The winter village consisted of plank houses situated around a common area. The underground living quarters would be warm in the winter. Storage pits could be dug into the walls of the house pit.
The following story excerpt suggests three main types of houses for the Kalapuyans,
35. Winter houses and Sweathouses
- Long long ago people had a (type of ) house, a winter house. They had a large house. They dug down in the ground a short distance. And they placed fir bark on the top of it. And some threw dirt over their house. There in the center (of the roof) was a small hole, the smoke went out there. (2) And they had one door for it. They lived in it when it was wintertime. In the summertime they made their house of fir limbs. That was the sort of house they made in the summertime.
- now the people had their sweathouse. some of the boys and girls slept in the sweathouse. (Jacobs 1945, Kalapuya Texts vol. 1, pp 39-40)
These underground houses of the Kalapuyans suggest they use the earth to help insulate them from the weather.
In accounts by David Douglas (1820s-1830s), Charles Wilkes (1841) and Albert Gatschet (1877), Kalapuyan houses and lodges were constantly referred to in this general way. The prevalence of the use of the words “houses” or “lodges” suggest that the villages could be easily seen. Here Douglas surveys two villages of the Santiam when traveling north through the Willamette Valley in the 1830s
Wednesday 15th- on arriving at Sandiam [Santiam] River, which falls in the Multnomah, a stream of considerable magnitude, we found the village deserted and no canoes. The men chose to swim their horses, I alone. …proceeded on and found an Indian village only two miles further on, with plenty of canoes. (237)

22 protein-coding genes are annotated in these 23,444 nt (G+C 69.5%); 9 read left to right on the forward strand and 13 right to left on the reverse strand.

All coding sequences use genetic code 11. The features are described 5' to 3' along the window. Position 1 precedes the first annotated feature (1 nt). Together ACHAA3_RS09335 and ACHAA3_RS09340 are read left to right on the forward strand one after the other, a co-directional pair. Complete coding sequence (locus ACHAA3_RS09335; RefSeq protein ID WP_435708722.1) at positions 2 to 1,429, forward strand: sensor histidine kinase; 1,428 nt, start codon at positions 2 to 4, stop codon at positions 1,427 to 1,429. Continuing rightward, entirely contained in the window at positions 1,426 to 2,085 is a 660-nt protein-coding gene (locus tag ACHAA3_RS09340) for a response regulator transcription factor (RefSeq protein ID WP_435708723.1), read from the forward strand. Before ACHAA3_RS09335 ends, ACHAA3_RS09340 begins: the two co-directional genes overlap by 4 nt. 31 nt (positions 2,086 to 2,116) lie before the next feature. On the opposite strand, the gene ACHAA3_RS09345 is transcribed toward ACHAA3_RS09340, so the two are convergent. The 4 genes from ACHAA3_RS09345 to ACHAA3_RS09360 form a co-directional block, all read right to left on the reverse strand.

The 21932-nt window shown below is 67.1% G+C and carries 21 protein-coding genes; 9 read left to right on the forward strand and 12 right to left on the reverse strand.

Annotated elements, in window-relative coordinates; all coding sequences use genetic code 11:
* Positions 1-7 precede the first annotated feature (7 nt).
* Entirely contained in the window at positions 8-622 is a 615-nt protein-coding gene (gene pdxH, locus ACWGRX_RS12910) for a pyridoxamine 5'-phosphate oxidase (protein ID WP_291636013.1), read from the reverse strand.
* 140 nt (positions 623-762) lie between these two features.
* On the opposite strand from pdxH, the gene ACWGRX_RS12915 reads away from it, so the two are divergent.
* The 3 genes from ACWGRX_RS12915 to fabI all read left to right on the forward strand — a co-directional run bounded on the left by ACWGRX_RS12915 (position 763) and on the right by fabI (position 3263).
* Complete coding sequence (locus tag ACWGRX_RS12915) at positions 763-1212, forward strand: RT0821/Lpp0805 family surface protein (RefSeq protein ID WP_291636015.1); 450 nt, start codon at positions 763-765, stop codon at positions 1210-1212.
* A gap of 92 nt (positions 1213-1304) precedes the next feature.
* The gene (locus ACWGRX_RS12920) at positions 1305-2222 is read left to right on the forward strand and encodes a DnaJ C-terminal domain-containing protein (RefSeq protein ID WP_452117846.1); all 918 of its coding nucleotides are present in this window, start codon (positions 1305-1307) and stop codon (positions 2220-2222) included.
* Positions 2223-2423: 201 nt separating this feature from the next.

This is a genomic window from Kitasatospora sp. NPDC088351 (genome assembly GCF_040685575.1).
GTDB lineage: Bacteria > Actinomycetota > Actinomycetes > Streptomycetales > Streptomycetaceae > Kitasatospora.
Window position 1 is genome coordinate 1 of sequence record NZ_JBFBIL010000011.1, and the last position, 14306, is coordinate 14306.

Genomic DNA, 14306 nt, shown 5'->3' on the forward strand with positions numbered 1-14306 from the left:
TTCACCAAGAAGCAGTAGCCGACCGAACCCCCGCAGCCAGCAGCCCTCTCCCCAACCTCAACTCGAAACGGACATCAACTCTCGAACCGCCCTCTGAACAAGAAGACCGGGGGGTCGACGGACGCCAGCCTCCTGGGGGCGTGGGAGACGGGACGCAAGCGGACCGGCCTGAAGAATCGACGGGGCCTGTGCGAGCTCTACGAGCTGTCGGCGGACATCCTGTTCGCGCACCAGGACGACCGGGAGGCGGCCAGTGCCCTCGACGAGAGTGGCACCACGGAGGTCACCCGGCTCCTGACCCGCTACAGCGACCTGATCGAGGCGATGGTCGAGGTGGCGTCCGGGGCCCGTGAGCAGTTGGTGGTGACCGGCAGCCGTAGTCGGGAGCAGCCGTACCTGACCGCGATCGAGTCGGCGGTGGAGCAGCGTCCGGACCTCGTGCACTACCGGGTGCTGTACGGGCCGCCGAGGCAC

Friday 17th- went down on the high banks of the river to two Calapooia lodges where was kindly treated by the inmates.
The houses or lodges had to be substantial structures, likely constructed well about the ground, with an underground living space, much like the style of plank houses for all of the tribes in the region.
One other description comes from one of Melville Jacobs’ notebooks on the Kalapuyans (MJFN 84, 9). This bit of information comes from Eustace Howard,
There were two kinds of sweathouses.
One kind was made lately, any small sticks are used, stretched in an arch; mats, blankets anything used to cover.
The fire for the rocks was outside; the hot rocks were thrust inside 4-5-6- men sweat together; very few women sweat much, E. thinks; 10-30 minute sweat; in summer, bathe in an adjacent stream; E. doesn’t know of their bathing thus in winter.
The other kind of dirt covered sweat house; E. does not know its shape; the frame was heavier because of the dirt cover, it was a permanent house.